Starvation as a Political Tool and Method of Genocide: A Conference Held by Zoryan Institute
(L-R) Doris Bergen (University of Toronto), Joyce Apsel (New York University), George Shirinian, Mark McGowan (University of Toronto) from the University of Naples
The International Institute for Genocide and Human Rights Studies (A Division of the Zoryan Institute) partnered with the Holodomor Research and Education Consortium, the Canadian Institute of Ukrainian Studies of the University of Alberta (Toronto office), the Canadian Foundation for Ukrainian Studies, the Petro Jacyk Program at CERES (Munk School of Global Affairs), and the Department of Slavic Languages and Literatures of the University of Toronto to host a symposium on the political uses of starvation and its relation to genocide.
The subjects discussed included The Irish Famine, the Armenian Genocide, the Ukrainian Famine, and the Nuba Mountains crisis in Sudan. The symposium took place on October 22, 2015 at the University of Toronto.
When the Ukrainian Communist Party began to side with the peasantry, who largely resisted Stalin’s regime, measures were taken to punish this group and demonstrate Soviet power. Dr. Andrea Graziosi examined Stalin’s enforced famine, the Holodomor, 1932-1933, which killed roughly 4 million Ukrainians. Food and grain were confiscated, and when peasants tried to flee this artificial famine, they were tracked down and brought back to Ukraine.
Mr. George Shirinian of the Zoryan Institute described how Turkish authorities had the gendarmes use circuitous death marches leading to the desert to exhaust, starve and eliminate their victims from 1915 to 1918 during the Armenian Genocide. They only occasionally provided small food rations, often in return for bribes or sexual exploitation. The Young Turk leadership use this elaborate method to draw out and enhance the suffering of the Armenians in order to exert Turkish dominance over them, for their perceived attempts to rise above their subject position as giavours.
A contrast to this is the Irish Famine of 1845-1851, although it was not orchestrated by the British government, their policies to alleviate this crisis, in which 1 million people died, were inadequate. Dr. Mark McGowan from the University of Toronto explained that, while substantial funds were used to establish systems like poorhouses and soup kitchens for the suffering Irish population, these did not effectively combat the emergency. Further interventions did not occur, by the government or others with the potential to help, such as the English landowners and the Irish clergy.
Omar al-Bashir’s government in Sudan has neglected the needs of populations in the south since conflicts arose there in the 1980s, and has since undertaken measures to control and eliminate the Nuba people. In “peace camps,” women and children are abused, converted to Islam or starved by the northern army. Dr. Sam Totten, Professor Emeritus of the University of Arkansas, discussed what is being called genocide by attrition. Bombings destroy farm land and force others into the Nuba Mountains where they have no access to food and must subsist on roots and grasses. Humanitarian aid is denied by the government, submitting this population to genocidal methods of starvation.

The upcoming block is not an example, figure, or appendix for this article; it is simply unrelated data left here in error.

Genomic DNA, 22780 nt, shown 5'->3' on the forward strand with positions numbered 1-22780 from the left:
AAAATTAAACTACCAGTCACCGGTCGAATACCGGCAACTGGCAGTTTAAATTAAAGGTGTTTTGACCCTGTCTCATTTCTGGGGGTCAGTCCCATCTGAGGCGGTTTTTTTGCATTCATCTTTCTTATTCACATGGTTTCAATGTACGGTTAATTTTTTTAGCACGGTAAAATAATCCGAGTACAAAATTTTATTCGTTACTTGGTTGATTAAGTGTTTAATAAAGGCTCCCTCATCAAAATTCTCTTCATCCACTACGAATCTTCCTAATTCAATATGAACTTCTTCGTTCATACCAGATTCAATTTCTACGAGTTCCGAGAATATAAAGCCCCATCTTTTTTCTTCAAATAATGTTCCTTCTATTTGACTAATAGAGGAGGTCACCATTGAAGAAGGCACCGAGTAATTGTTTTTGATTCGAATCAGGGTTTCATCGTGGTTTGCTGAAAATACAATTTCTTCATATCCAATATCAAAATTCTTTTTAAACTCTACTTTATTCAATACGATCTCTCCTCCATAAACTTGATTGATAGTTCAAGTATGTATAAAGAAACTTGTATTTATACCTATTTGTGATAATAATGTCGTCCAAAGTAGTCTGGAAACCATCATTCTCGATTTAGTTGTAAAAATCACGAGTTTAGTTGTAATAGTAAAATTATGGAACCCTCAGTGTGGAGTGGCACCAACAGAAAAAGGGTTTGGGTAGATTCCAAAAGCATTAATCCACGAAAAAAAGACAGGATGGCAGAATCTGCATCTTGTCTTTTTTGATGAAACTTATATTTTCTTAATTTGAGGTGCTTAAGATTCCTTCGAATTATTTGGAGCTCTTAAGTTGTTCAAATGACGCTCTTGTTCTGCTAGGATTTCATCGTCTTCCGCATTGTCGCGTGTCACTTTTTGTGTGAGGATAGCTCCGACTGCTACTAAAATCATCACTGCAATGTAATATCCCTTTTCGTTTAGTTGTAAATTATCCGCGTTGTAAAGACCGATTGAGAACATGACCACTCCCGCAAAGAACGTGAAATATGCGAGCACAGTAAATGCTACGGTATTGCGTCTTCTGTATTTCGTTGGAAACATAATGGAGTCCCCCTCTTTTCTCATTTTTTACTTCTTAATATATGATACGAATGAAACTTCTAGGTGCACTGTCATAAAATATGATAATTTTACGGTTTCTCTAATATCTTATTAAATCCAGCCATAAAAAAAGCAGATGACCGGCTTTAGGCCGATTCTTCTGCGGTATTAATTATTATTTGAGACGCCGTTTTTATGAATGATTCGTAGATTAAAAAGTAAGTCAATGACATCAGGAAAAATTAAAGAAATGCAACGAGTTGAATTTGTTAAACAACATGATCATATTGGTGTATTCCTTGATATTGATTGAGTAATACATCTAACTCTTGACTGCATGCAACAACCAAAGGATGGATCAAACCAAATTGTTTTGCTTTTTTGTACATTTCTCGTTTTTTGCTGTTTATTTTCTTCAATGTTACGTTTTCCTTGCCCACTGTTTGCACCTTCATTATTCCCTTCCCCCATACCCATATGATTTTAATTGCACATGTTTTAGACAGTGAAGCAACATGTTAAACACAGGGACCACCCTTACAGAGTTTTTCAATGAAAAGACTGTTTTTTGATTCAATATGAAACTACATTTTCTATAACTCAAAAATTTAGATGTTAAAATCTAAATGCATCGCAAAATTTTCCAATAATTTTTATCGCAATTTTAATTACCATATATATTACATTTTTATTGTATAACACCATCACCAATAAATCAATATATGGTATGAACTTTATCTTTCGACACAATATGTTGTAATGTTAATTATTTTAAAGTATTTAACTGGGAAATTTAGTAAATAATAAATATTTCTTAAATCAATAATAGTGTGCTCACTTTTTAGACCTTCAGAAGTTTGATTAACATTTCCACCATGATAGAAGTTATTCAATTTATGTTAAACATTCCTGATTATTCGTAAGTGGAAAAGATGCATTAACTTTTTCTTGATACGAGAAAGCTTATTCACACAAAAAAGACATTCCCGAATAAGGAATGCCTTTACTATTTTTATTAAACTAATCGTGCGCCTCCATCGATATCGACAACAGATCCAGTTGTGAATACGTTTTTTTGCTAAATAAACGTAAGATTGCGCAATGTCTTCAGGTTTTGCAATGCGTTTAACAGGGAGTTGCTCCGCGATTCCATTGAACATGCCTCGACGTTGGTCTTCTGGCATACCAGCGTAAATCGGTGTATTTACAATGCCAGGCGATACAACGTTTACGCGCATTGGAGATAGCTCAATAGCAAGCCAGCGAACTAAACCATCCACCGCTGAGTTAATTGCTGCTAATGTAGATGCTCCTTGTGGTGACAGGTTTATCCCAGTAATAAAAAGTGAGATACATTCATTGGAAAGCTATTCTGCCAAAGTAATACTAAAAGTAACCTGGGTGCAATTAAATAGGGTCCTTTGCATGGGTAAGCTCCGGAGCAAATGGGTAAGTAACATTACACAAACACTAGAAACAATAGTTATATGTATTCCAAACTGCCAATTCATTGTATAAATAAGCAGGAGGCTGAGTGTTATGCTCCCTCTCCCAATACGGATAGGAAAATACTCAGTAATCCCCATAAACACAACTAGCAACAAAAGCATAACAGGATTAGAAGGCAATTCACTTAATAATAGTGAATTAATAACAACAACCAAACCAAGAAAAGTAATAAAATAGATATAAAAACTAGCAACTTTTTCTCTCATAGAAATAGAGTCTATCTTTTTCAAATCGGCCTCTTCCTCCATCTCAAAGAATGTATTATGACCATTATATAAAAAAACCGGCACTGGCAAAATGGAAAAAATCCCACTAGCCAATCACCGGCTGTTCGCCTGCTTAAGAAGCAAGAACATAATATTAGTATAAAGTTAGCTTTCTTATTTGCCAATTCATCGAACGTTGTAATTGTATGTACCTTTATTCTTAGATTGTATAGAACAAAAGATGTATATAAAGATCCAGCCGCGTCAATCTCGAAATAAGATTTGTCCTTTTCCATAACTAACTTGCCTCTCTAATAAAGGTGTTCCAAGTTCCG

Panel Chairs Dr. Doris Bergen, Chancellor Rose and Ray Wolfe Professor of Holocaust Studies at the University of Toronto, and Dr. Bohdan Klid, Director of Research and Publications at the Holodomor Research and Education Consortium, introduced the speakers. Discussant Joyce Apsel, Master Teacher in Humanities at New York University and instructor on Genocide and Human Rights, raised questions about broader issues relating to the case studies. Taking a comparative approach, she looked for larger themes across all contexts: how some mass atrocities have gained more public attention than others, if starvation has been considered an integral instrument of government control and genocide, issues of agency and responsibility, and the impact of these events on diasporas.
Prof. Roger W. Smith, Chair of the Zoryan Institute, remembers being told by his parents as a child not to waste food and to “remember the starving Armenians.” This common phrase still in living memory reflects the impact of starvation; how it was used during the Genocide and what people remember of that history, has recently proposed applying the term “partial genocide” to the Irish Famine. Recognizing the historical context of Ireland, conquered by Britain, English control over the Irish population through government and landownership, and the pronounced poverty the Irish suffered, he suggests the minimal efforts by the British government during this time of crisis could be classified as a partial genocide.
Currently, there is relatively little scholarship on starvation as an instrument of genocide. By co-organizing and engaging in this conference, the Zoryan Institute attempted to demonstrate the importance of human rights and genocide research as a means of shedding light on continued instances of mass starvation and other political tools of manipulation of vulnerable minorities. This scholarship can serve as a pathway to prevent such atrocities in the future.
The Zoryan Institute and its subsidiary, the International Institute for Genocide and Human Rights Studies, is the first non-profit, international centre devoted to the research and documentation of contemporary issues with a focus on Genocide, Diaspora and Armenia.